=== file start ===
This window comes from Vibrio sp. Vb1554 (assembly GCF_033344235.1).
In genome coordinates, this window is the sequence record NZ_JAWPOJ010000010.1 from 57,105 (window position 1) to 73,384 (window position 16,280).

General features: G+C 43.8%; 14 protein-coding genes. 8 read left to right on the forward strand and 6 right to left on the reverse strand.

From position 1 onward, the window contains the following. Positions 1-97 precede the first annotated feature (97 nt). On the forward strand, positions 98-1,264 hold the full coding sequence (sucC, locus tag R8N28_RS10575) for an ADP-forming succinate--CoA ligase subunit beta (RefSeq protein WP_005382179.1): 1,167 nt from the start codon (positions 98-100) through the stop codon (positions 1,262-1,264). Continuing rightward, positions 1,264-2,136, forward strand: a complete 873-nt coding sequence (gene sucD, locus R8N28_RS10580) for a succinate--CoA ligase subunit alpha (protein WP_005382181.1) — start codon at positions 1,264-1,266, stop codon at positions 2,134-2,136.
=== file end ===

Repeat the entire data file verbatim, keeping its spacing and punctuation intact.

This window comes from Vibrio sp. Vb1554 (assembly GCF_033344235.1).
In genome coordinates, this window is the sequence record NZ_JAWPOJ010000010.1 from 57,105 (window position 1) to 73,384 (window position 16,280).

General features: G+C 43.8%; 14 protein-coding genes. 8 read left to right on the forward strand and 6 right to left on the reverse strand.

From position 1 onward, the window contains the following. Positions 1-97 precede the first annotated feature (97 nt). On the forward strand, positions 98-1,264 hold the full coding sequence (sucC, locus tag R8N28_RS10575) for an ADP-forming succinate--CoA ligase subunit beta (RefSeq protein WP_005382179.1): 1,167 nt from the start codon (positions 98-100) through the stop codon (positions 1,262-1,264). Continuing rightward, positions 1,264-2,136, forward strand: a complete 873-nt coding sequence (gene sucD, locus R8N28_RS10580) for a succinate--CoA ligase subunit alpha (protein WP_005382181.1) — start codon at positions 1,264-1,266, stop codon at positions 2,134-2,136.